Deutsche Telekom will start offering 4K Ultra HD channels as part of its Entertain TV service later this year, according to a report from DTVE. Peter Kirchoff, VP of content at the German incumbent, made the announcement at the MIPTV event in Cannes.
Deutsche Telekom AG (NYSE: DT) does offer some 4K content today via Videoload, an online VoD service, but no linear channels to the TV set-top box. The operator will launch between two and four channels initially, and increase that number to eight over time. The operator is also experimenting with virtual reality, so bandwidth will be a major constraint as these "fat video" services are rolled out.
Both public and commercial broadcasters in Germany are developing UHD services, and Germany has about 3 million homes with UHD sets today. Approximately one in every four new TVs purchased in the country are 4K sets.
Deployment of UHD has been relatively slow in the western world. In the UK, Sky is offering a UHD service on its Sky Q platform, but that doesn't include dedicated channels. There are a selection of shows, movies and sports that are delivered in UHD and viewers are alerted when they are available.
BT Sport has been more aggressive with UHD, launching the first UHD channel in the UK. It is primarily focused on soccer, leveraging BT's hard-won rights to the Champions League and Europa League, as well as English Premier League and FA Cup matches. (See BT Sport's COO Discusses UHD.)
In the US, AT&T Inc. (NYSE: T) has followed the same approach, using satellite service DirecTV to target major sporting events such as the Rio Olympics, PGA golf, Major League Baseball (MLB) and beach volleyball. But DirecTV also offers a couple of linear UHD channels with movies and variety programming. (See AT&T's Ward Talks 4K.)
However, fellow US incumbent Verizon Communications Inc. (NYSE: VZ) is just getting started, with trials commissioned for this year using content from satellite distribution network
SES S.A. (Paris: SESG). The UHD channels under consideration include the NASA TV channel, 4K Universe, C4K60, Fashion One 4K, Insight, Nature Relaxation, Travelxp 4K, UHD1 and SES's own demonstration channel.
Dish Network LLC (Nasdaq: DISH) also offers some content from BBC Americas and Netflix Inc. (Nasdaq: NFLX) in UHD, but it's unclear how much of Netflix's "UHD" content is actually delivered at that quality. Netflix uses Adaptive Bit Rate streaming (ABR), which adjusts the video stream to available bandwidth. With Netflix's own ISP Speed Index showing that the average connectivity is in the 3-4Mbit/s range across ISPs and regions, it's obvious that not many users are watching UHD streams. Akamai's latest State Of The Internet (SOTI) report did find that 10% of connections were 25 Mbit/s or above worldwide, but that means 90% are still unable to deliver really high-quality UHD video.
Consumer research has also found that the difference between 4K and HD is only discernible by most people on TV screens above 55-60 inches. Not only does that make the value of the service questionable on PCs, tablets and smartphones, it also means those with smaller TV sets will be unable to appreciate the benefits.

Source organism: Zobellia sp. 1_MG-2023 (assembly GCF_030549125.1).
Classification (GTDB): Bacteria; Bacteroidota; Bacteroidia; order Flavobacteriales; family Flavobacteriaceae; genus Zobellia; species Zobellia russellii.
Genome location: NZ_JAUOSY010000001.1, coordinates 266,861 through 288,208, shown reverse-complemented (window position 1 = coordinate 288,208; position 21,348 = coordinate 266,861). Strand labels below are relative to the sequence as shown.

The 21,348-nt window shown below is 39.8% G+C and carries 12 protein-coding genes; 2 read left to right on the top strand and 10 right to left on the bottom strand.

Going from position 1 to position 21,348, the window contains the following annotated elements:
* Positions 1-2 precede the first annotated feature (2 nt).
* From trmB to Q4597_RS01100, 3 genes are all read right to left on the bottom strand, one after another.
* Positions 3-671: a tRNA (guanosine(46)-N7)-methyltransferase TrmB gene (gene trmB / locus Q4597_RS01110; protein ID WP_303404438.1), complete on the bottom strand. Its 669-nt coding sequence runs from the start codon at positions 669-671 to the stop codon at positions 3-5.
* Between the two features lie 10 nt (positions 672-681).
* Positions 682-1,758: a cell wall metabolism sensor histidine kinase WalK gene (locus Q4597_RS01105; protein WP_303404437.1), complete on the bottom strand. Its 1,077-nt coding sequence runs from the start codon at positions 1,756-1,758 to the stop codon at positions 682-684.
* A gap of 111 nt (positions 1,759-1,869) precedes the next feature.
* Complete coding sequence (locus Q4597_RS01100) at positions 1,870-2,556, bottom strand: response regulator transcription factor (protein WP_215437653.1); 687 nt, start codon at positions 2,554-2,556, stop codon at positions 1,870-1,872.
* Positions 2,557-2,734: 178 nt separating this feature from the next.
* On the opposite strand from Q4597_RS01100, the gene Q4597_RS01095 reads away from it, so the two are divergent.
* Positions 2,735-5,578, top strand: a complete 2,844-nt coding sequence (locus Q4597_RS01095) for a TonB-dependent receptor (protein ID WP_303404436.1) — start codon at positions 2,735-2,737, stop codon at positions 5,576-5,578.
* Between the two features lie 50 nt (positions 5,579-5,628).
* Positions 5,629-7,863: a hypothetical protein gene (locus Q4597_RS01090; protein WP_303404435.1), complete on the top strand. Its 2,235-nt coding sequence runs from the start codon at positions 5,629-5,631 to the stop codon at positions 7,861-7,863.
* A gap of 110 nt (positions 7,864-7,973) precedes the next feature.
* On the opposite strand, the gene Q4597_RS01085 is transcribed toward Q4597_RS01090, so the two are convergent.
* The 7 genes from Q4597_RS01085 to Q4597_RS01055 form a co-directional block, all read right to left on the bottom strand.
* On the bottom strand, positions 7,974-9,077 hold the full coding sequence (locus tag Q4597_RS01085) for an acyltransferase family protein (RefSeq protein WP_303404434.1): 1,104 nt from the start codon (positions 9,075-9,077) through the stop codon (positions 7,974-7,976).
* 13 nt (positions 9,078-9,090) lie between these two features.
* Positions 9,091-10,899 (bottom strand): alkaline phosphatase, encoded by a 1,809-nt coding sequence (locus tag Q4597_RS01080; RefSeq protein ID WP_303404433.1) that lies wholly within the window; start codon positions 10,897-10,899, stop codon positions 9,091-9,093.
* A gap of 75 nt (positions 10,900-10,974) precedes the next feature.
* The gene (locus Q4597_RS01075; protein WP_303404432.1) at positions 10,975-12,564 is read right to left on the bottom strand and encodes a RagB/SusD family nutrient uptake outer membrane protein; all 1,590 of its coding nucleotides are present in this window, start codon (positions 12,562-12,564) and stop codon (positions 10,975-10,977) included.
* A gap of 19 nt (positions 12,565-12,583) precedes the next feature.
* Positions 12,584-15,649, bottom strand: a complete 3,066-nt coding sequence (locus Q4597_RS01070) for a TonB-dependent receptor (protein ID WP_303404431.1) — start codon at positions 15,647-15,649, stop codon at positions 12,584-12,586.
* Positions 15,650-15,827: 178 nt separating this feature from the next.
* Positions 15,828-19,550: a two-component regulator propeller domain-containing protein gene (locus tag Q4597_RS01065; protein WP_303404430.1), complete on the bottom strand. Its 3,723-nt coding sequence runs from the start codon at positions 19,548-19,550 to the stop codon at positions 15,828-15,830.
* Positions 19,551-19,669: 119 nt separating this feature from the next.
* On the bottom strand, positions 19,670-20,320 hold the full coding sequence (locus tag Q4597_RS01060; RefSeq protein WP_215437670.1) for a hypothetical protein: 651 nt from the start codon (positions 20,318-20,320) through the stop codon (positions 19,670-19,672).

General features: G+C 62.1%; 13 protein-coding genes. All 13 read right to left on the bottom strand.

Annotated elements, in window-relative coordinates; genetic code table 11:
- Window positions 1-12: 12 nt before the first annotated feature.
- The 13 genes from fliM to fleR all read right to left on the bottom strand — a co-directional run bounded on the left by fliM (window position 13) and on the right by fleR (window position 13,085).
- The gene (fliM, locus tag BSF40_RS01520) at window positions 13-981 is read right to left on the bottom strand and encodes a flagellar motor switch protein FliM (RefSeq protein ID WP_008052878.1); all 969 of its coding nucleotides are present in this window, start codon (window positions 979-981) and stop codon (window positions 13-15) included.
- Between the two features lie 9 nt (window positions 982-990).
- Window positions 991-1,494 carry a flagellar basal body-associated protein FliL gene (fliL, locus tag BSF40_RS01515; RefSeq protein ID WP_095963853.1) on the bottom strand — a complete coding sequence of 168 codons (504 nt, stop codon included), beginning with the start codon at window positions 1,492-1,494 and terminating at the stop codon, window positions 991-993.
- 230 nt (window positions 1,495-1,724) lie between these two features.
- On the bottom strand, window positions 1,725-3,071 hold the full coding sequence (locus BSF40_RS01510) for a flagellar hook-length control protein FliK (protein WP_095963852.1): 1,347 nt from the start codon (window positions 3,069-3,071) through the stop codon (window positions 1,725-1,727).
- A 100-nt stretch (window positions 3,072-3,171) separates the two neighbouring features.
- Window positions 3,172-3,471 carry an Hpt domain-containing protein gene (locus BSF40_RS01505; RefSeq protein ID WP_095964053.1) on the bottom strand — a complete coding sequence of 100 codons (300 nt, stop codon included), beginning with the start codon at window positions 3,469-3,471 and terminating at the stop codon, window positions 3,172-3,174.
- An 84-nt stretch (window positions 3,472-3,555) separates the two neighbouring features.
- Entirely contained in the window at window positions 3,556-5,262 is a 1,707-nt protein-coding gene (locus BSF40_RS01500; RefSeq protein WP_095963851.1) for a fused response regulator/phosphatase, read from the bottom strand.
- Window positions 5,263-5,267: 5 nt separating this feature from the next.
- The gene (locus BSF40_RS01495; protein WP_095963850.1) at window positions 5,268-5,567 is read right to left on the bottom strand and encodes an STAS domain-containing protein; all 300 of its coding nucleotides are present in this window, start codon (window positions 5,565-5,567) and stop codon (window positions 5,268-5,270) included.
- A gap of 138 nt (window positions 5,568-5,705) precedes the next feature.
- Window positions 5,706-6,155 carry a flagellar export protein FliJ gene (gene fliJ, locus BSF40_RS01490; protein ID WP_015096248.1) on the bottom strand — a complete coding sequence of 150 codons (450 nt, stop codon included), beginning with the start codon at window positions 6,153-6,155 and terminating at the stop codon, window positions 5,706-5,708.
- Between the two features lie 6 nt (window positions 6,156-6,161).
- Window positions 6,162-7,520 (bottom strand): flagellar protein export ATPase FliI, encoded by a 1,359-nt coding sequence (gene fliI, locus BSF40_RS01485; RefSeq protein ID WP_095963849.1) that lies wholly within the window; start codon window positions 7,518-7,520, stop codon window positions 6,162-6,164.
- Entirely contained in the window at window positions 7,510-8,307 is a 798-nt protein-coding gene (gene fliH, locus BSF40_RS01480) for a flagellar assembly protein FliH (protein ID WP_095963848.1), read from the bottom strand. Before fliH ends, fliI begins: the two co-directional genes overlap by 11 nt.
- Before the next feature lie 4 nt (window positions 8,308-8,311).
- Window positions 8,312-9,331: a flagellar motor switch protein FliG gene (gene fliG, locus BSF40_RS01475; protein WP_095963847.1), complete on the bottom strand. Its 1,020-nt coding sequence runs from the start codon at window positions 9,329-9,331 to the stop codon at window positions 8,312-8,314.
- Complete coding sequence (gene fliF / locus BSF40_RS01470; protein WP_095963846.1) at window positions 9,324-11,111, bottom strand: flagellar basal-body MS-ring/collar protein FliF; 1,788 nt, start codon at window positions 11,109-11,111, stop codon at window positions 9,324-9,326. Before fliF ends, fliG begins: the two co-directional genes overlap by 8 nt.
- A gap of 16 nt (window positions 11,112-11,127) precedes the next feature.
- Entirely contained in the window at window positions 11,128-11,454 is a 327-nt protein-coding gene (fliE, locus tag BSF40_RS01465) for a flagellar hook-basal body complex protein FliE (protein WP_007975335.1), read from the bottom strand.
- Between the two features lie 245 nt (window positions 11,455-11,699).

This, along with the bandwidth challenges, is probably an important reason why operators are moving slowly. But there's another reason, and it is highlighted by US cable heavyweight Comcast's decision to postpone deployment of its UHD services.
While 4K on its own doesn't have the same impact on lower screen sizes, the combination of 4K and High Dynamic Range (HDR) is noticeable even on smaller screens. Comcast Corp. (Nasdaq: CMCSA, CMCSK) wants its UHD service to include HDR and 10 bit HEVC encoding to ensure a truly premium experience, but the technology isn't entirely baked yet. In addition, competing HDR standards are creating a schism within the industry and licensing issues for HEVC, a newer and more bandwidth-efficient compression standard required for "fat" UHD video, may be constraining its adoption. (See UHD Forum's Fautier Clarifies UHD Growth Path and Comcast Has a New Timeline After 4K Delay.)
There are also additional features such as Higher Frame Rate (HFR) and Wide Color Gamut (WCG) that add to the UHD viewing experience. In fact, some believe they are as important as HDR, and would like to include them all into their UHD service before deploying it.
Still, global shipments of UHD TVs are expected to reach 330 million by 2019, so there will be a ready market of homes waiting for content to come to them. SES also predicts that UHD channels will grow from 39 at the end of 2015 to 786 by year-end 2024. As such, content will steadily grow in coming years, though no explosion is imminent.
It's a tricky decision for operators -- wait for the full-featured UHD experience that will blow away customers, or give way to marketing pressure and launch a service that might disappoint, and then make it harder to get adoption further down the line. On top of that, the bandwidth required for the service continues to be a challenge. It's no wonder we are seeing cautious progress.
— Aditya Kishore, Practice Leader, Video Transformation, Telco Transformation